Mr. Zak Scott, 4th Degree Black Belt from Richmond, VA
Published: 2012/04/23
Channel: Spicar's Martial Arts Taekwondo Karate
Alabama Hosts U.S. Championship for Pointing Dogs
Alabama Hosts U.S. Championship for Pointing Dogs
Published: 2012/12/11
Channel: OutdoorAlabama
Alabama Black Belt Adventures
Alabama Black Belt Adventures
Published: 2013/02/26
Channel: Luke Hall
Garaguso Karate & Brnich Karate Dan (Black Belt) Promotion Ceremony
Garaguso Karate & Brnich Karate Dan (Black Belt) Promotion Ceremony
Published: 2013/02/20
Channel: tepeh789
Hookworm infection: Parasite in rural Alabama linked to poverty, poor sanitation - TomoNews
Hookworm infection: Parasite in rural Alabama linked to poverty, poor sanitation - TomoNews
Published: 2017/09/16
Channel: TomoNews US
Jeong
Jeong's Black Belt Academy
Published: 2012/09/28
Channel: Daring 5000
Chip Cooper - viewing the Black Belt and Cuba
Chip Cooper - viewing the Black Belt and Cuba
Published: 2007/06/05
Channel: LuckieVideos
The Black Belt Community Foundation
The Black Belt Community Foundation
Published: 2016/02/16
Channel: DK Harris Public Relations
Region 6 Spring Dan Testing - Black Belt Linedrills - May 16, 2015 New Braunfels, TX
Region 6 Spring Dan Testing - Black Belt Linedrills - May 16, 2015 New Braunfels, TX
Published: 2015/10/11
Channel: WHAK- Texas Tang Soo Do
Anti Hillary Rust Belt Region
Anti Hillary Rust Belt Region
Published: 2016/11/10
Channel: Wochit News
Portia Takes on The Blackbelt Episode13
Portia Takes on The Blackbelt Episode13
Published: 2016/08/17
Channel: Portia Takes On The BlackBelt
Starworld Martial Arts Black Belt Pretest Aug 2013 Region 2
Starworld Martial Arts Black Belt Pretest Aug 2013 Region 2
Published: 2013/08/08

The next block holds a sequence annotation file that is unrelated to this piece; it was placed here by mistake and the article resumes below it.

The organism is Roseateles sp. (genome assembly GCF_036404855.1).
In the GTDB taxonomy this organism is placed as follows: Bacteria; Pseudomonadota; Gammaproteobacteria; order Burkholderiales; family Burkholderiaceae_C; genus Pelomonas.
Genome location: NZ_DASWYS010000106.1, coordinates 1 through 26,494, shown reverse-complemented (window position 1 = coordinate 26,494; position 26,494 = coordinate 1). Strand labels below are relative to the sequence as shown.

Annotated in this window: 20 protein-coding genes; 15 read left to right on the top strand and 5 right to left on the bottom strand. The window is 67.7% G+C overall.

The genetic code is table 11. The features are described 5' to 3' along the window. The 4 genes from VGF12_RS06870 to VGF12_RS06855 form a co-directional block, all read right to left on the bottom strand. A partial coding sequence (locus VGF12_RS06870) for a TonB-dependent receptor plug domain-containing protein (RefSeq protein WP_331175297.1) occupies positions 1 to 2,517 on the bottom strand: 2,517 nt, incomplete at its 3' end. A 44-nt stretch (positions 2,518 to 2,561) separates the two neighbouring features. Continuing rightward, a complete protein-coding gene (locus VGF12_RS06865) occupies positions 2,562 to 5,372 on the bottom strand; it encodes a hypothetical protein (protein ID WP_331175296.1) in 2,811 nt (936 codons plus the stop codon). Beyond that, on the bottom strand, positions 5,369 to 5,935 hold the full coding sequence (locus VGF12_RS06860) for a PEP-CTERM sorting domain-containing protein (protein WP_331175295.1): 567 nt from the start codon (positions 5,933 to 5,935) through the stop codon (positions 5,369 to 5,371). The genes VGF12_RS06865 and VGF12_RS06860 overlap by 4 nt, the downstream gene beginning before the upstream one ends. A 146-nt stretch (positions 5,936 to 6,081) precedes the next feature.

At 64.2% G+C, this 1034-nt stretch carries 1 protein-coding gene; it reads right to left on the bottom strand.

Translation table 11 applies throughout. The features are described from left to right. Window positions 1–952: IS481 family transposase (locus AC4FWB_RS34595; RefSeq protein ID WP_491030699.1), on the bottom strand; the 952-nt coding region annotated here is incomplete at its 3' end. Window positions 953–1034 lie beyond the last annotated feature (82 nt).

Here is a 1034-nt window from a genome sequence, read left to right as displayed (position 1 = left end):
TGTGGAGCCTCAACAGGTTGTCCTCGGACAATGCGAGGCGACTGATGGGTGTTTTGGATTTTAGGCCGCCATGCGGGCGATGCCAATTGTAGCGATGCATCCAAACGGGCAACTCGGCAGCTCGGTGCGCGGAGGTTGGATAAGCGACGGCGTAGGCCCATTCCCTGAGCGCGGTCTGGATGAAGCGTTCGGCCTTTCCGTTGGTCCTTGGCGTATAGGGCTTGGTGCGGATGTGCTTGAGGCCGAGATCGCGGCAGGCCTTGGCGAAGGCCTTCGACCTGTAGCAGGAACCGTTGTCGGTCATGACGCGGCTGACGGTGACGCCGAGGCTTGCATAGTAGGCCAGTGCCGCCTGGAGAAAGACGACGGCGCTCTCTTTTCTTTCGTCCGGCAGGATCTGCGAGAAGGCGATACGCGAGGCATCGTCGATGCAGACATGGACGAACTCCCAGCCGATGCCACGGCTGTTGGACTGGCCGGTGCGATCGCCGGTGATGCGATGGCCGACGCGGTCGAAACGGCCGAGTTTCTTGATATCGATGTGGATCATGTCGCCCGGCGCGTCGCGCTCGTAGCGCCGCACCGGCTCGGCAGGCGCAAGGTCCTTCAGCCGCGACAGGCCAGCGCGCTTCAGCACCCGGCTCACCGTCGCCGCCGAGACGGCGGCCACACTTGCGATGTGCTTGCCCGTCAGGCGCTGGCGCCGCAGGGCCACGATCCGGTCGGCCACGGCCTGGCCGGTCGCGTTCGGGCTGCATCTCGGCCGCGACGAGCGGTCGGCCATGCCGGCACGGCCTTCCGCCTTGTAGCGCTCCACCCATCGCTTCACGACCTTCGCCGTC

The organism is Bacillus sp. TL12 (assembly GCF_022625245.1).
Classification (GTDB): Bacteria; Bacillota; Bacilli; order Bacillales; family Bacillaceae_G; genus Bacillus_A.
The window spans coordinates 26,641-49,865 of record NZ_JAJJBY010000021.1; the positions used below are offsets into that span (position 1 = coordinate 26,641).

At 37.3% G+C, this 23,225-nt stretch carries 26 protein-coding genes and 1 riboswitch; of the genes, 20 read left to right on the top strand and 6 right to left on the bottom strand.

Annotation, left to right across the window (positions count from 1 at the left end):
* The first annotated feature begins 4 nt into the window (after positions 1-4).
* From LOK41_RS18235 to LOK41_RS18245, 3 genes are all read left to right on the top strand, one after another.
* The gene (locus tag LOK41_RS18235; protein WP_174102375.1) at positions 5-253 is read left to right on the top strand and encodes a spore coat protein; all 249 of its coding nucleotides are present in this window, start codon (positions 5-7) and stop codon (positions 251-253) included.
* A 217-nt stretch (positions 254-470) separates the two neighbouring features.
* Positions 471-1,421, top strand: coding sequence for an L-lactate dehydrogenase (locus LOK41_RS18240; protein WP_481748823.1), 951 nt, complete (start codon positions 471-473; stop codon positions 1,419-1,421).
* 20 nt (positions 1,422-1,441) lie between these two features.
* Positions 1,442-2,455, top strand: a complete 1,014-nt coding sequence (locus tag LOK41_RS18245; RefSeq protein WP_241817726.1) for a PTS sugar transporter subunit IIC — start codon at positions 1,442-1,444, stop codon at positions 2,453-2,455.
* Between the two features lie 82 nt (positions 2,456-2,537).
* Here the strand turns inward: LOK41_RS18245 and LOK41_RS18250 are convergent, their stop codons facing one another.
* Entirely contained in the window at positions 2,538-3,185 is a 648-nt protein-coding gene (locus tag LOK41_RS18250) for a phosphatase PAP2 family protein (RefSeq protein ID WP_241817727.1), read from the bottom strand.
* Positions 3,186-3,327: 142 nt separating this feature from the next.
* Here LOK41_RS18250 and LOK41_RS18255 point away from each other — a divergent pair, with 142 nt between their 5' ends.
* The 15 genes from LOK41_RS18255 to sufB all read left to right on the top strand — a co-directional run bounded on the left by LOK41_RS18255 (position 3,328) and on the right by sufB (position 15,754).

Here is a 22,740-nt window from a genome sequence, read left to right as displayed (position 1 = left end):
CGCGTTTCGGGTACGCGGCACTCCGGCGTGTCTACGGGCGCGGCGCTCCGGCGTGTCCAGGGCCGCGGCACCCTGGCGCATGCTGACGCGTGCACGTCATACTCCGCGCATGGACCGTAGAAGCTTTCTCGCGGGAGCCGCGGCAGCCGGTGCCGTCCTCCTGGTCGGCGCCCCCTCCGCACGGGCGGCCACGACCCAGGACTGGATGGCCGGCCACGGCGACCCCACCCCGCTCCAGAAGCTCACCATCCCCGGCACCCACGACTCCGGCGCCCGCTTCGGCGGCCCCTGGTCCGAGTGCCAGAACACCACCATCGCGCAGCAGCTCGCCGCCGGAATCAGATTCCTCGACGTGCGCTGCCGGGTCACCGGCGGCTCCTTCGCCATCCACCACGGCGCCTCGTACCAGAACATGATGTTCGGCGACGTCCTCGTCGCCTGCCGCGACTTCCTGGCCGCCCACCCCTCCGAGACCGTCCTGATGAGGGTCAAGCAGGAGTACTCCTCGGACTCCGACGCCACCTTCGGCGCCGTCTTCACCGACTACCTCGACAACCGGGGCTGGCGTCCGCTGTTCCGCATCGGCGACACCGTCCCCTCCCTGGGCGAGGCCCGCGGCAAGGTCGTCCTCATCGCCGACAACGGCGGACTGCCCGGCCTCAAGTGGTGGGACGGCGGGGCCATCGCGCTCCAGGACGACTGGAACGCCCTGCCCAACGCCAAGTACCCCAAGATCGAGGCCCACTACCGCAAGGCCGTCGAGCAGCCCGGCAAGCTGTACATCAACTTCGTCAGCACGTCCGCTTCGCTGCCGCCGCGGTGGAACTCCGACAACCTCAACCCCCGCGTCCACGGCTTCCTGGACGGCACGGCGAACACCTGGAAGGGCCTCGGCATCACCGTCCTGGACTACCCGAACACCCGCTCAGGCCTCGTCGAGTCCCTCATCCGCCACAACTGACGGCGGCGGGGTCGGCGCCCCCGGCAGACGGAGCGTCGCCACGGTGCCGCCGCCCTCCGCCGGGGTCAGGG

Channel: Starworld Martial Arts
GEAR UP Alabama
GEAR UP Alabama
Published: 2015/08/18
Channel: UAB Digital Media
UFAF Region 7 Black Belt Promotions - 2nd & 4th Degree: April 26th, 2014 (Part 1)
UFAF Region 7 Black Belt Promotions - 2nd & 4th Degree: April 26th, 2014 (Part 1)
Published: 2014/04/29
Channel: Rob Gallagher
Turner
Turner's ATA Blackbelt Academy Powell, OH
Published: 2014/06/18
Channel: Jay Turner
Willa Liou -- 2nd Dan black Belt Breaking Test (10-11-2013)
Willa Liou -- 2nd Dan black Belt Breaking Test (10-11-2013)
Published: 2013/10/13
Channel: David Liou
Bob Redfern Visits Great Southern Outdoors in Union Springs , AL
Bob Redfern Visits Great Southern Outdoors in Union Springs , AL
Published: 2011/08/05
Channel: Rex Pritchett
Region 21 BBC 2011 - Female Team Sparring
Region 21 BBC 2011 - Female Team Sparring
Published: 2011/07/31
Channel: Team NKA
North Phoenix Brazilian Jiu-Jitsu Black Belt
North Phoenix Brazilian Jiu-Jitsu Black Belt
Published: 2015/07/03
Channel: Horizons Martial Arts
Black Belt - Medley Opening+Boss
Black Belt - Medley Opening+Boss
Published: 2015/03/28
Channel: Cosmic Music
Great Southern Outdoors Wildlife Plantation Home Of The Alabama Black Belt
Great Southern Outdoors Wildlife Plantation Home Of The Alabama Black Belt
Published: 2011/09/16
Channel: Troy Williams
Limbang Soo Bahk Do Black Belt Shim Sa 20120629.mp4
Limbang Soo Bahk Do Black Belt Shim Sa 20120629.mp4
Published: 2012/07/06
Channel: hong lulu
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WIKIPEDIA ARTICLE

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The proportional geographic distribution of African Americans in the United States, 2000.
2000 Census population ancestry map, with African-American ancestry in purple.

The Black Belt is a region of the Southern United States. The term originally described the prairies and dark fertile soil of central Alabama and northeast Mississippi.[1] Because this area in the 19th century was historically developed for cotton plantations based on enslaved African-American labor, the term became associated with these conditions. It was generally applied to a much larger agricultural region in the Southern US characterized by a history of cotton plantation agriculture in the 19th century and a high percentage of African Americans outside metropolitan areas. The slaves were freed after the American Civil War, and many continued to work in agriculture afterward.